Eliminating the property tax would launch these affordable places into uncertainty. Pennsylvania’s unwieldy state equalization system desperately needs reforming. And, the state’s overall tax system has much to do with its lack of competitiveness. The Pennsylvania income tax is flat and wage-based, burdening even the poorest Pennsylvanians. There is also a local earned income tax — again a wage tax, paid in addition to the state levy.
Are property taxes driving people out of the state, as PTIA advocates claim? There are a lot of reasons why people are leaving Pennsylvania, but it’s unlikely that property taxes are one of them. It is true that New Jersey has high property taxes, which contribute, along with very high income, sales, and corporate taxes, to real distress. However, when one looks nationally at states that rely on one tax more than others, clear differences appear. Several states that dodged the Great Recession — Texas, New Hampshire, Nebraska — have relatively high property taxes coupled with minimal to no income tax. States that have been historically poor, such as New Mexico, Louisiana, and Mississippi, have relied to a far greater degree on sales taxes. Such states have lousy schools, lousy health and are not great places to live.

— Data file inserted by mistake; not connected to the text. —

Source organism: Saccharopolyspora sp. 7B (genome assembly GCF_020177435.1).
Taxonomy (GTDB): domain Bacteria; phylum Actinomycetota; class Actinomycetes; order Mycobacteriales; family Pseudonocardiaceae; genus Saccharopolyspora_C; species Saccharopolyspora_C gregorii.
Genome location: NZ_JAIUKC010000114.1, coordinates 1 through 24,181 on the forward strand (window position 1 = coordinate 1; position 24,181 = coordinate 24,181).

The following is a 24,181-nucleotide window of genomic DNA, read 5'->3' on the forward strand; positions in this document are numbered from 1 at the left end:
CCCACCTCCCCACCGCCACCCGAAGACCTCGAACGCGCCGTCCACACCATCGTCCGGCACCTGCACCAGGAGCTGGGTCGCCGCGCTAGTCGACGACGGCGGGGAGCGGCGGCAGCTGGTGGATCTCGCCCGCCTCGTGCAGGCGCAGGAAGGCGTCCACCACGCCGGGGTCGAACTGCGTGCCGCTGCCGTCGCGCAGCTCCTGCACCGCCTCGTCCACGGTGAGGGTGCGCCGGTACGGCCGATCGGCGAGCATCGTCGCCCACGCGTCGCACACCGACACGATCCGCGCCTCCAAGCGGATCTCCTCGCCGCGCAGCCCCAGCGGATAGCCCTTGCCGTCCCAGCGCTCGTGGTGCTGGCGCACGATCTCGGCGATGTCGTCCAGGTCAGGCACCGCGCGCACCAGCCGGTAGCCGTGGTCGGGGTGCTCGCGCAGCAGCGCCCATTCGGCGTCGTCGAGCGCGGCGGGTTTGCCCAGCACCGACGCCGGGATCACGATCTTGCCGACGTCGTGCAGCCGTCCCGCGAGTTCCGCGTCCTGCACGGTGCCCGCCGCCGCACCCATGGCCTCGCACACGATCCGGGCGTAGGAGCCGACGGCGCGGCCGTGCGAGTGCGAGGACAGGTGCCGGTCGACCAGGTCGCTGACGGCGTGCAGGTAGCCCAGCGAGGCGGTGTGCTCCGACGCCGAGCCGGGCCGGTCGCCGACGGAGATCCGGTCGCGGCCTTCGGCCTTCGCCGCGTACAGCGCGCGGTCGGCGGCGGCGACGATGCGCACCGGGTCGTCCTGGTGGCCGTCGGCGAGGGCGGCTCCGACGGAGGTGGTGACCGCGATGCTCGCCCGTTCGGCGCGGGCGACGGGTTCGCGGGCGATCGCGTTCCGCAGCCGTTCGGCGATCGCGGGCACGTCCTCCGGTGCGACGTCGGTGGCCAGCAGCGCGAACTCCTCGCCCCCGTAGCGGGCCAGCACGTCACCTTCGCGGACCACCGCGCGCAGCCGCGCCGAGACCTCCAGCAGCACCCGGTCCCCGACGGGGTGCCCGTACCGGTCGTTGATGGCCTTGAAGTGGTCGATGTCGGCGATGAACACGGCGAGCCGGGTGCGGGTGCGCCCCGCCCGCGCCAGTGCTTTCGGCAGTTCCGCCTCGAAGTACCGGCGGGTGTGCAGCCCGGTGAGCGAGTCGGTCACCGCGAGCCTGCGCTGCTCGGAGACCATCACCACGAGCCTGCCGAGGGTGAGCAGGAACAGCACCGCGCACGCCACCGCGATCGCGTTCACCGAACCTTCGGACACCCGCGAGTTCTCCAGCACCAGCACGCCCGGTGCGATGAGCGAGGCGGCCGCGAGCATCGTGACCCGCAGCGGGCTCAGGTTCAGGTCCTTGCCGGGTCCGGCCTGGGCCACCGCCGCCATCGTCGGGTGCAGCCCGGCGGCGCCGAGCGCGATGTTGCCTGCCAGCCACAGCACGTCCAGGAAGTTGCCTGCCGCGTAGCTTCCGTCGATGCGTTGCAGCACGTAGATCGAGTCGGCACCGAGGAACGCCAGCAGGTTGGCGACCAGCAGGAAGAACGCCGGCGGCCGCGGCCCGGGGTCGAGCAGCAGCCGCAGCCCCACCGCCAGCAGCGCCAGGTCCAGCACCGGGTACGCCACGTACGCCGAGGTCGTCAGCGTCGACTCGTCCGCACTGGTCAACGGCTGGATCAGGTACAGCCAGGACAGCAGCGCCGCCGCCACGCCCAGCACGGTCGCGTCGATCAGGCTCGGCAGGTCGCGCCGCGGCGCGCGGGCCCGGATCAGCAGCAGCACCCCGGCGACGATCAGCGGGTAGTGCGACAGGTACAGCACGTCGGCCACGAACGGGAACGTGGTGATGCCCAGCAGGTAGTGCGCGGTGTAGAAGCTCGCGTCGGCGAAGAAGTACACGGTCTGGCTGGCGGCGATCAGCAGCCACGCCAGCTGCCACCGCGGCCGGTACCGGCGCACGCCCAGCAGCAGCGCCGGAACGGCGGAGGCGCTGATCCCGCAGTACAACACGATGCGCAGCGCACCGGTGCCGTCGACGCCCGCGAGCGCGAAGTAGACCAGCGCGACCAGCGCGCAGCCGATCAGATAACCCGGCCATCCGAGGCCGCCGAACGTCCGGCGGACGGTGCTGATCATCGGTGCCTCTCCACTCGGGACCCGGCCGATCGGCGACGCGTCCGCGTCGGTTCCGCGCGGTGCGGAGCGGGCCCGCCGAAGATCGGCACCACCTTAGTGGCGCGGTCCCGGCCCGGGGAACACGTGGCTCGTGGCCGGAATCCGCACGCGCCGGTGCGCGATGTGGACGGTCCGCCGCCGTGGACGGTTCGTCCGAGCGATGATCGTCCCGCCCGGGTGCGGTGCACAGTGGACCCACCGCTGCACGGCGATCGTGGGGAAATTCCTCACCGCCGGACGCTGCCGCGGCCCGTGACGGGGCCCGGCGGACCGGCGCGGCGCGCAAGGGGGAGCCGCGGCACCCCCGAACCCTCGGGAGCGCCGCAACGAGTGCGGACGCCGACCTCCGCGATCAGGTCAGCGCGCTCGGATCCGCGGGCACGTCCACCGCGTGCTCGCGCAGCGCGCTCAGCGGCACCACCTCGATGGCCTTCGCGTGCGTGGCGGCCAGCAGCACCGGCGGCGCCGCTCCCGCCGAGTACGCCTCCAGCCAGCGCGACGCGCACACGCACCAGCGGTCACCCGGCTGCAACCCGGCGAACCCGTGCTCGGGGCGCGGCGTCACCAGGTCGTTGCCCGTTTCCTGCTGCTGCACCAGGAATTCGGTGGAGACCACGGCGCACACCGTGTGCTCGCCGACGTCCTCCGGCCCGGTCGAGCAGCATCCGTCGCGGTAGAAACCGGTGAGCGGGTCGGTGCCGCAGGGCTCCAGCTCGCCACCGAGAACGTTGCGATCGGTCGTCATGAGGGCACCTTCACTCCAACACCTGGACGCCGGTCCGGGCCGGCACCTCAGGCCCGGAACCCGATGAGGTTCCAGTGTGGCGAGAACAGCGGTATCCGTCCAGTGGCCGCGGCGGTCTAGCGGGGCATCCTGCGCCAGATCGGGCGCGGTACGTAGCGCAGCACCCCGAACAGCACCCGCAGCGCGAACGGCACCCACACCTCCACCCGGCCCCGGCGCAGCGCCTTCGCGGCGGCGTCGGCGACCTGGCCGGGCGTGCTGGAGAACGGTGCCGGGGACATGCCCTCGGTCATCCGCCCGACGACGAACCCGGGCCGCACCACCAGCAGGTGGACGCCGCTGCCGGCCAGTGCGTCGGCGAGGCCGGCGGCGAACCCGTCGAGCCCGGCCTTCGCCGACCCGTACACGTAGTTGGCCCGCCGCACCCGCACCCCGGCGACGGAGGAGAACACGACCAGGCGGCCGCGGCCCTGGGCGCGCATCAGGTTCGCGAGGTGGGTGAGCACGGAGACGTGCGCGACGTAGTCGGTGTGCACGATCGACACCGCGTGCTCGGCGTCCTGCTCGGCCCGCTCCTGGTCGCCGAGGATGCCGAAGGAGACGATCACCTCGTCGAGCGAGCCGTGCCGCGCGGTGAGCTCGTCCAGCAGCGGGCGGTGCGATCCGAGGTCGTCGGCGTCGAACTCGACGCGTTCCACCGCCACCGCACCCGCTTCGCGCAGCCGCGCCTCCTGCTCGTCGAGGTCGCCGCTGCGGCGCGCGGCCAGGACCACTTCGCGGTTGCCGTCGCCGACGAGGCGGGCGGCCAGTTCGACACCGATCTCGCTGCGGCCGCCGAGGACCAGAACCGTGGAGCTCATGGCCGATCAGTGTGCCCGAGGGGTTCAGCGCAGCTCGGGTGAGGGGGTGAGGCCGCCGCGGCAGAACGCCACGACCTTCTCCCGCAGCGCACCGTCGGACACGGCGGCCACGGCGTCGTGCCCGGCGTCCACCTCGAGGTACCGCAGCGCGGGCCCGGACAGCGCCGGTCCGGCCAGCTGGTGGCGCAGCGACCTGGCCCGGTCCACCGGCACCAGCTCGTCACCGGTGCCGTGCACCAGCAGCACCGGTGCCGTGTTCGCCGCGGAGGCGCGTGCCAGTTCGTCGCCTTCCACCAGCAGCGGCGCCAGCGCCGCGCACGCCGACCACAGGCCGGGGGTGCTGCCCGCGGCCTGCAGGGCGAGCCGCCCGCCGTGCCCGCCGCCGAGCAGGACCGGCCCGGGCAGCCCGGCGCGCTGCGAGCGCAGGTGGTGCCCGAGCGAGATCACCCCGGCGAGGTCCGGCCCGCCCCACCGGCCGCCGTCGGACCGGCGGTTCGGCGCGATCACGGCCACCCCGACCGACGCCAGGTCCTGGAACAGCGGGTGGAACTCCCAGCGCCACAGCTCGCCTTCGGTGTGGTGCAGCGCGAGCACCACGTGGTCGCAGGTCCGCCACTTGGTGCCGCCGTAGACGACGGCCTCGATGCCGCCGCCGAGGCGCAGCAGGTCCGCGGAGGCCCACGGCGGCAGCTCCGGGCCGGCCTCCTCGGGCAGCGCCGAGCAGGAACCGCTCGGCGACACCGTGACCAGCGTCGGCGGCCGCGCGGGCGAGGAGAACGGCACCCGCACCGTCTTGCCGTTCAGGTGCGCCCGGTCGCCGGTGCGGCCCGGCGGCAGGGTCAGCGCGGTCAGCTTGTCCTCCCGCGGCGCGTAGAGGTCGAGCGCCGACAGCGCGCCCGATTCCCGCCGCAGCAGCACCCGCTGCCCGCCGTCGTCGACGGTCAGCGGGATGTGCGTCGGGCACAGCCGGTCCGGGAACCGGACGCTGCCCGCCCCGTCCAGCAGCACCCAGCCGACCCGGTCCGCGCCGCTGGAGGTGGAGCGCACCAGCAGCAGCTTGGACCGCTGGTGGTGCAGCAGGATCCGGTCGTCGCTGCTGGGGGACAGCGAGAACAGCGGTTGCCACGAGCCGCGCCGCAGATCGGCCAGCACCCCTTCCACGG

Despite all these facts, PTIA advocates blame the property tax for Pennsylvania’s troubles, ignoring other far more harmful taxes. The solution it offers is increased sales taxes and increased income taxes! The PTIA bill would have to raise about $24 billion a year to replace the school property tax — and Pennsylvania’s sales tax rate is already 6%. The sales tax couldn’t raise all the needed revenue without becoming absurdly burdensome, so the state income tax would have to rise as well — up to the high levels of states like Connecticut, California and Ohio.
North Dakota Dodges a Bullet?